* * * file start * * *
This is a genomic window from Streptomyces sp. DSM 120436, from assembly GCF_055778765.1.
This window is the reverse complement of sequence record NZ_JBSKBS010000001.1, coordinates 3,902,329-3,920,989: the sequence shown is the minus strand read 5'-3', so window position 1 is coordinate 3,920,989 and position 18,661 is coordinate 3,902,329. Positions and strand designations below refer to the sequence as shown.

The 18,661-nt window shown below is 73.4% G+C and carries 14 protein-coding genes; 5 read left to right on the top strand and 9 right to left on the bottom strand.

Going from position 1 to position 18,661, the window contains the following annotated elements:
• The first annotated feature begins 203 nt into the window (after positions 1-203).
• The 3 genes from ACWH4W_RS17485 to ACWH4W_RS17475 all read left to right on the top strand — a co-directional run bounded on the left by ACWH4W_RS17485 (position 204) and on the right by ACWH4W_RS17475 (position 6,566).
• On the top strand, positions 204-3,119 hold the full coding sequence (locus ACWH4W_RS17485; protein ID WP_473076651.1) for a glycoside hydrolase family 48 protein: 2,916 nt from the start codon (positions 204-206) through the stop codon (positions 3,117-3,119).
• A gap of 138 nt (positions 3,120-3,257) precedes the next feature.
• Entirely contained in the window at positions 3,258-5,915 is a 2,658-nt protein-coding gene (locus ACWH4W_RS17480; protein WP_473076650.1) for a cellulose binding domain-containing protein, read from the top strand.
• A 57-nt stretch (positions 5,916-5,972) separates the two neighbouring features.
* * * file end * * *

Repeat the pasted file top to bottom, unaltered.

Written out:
This is a genomic window from Streptomyces sp. DSM 120436, from assembly GCF_055778765.1.
This window is the reverse complement of sequence record NZ_JBSKBS010000001.1, coordinates 3,902,329-3,920,989: the sequence shown is the minus strand read 5'-3', so window position 1 is coordinate 3,920,989 and position 18,661 is coordinate 3,902,329. Positions and strand designations below refer to the sequence as shown.

The 18,661-nt window shown below is 73.4% G+C and carries 14 protein-coding genes; 5 read left to right on the top strand and 9 right to left on the bottom strand.

Going from position 1 to position 18,661, the window contains the following annotated elements:
• The first annotated feature begins 203 nt into the window (after positions 1-203).
• The 3 genes from ACWH4W_RS17485 to ACWH4W_RS17475 all read left to right on the top strand — a co-directional run bounded on the left by ACWH4W_RS17485 (position 204) and on the right by ACWH4W_RS17475 (position 6,566).
• On the top strand, positions 204-3,119 hold the full coding sequence (locus ACWH4W_RS17485; protein ID WP_473076651.1) for a glycoside hydrolase family 48 protein: 2,916 nt from the start codon (positions 204-206) through the stop codon (positions 3,117-3,119).
• A gap of 138 nt (positions 3,120-3,257) precedes the next feature.
• Entirely contained in the window at positions 3,258-5,915 is a 2,658-nt protein-coding gene (locus ACWH4W_RS17480; protein WP_473076650.1) for a cellulose binding domain-containing protein, read from the top strand.
• A 57-nt stretch (positions 5,916-5,972) separates the two neighbouring features.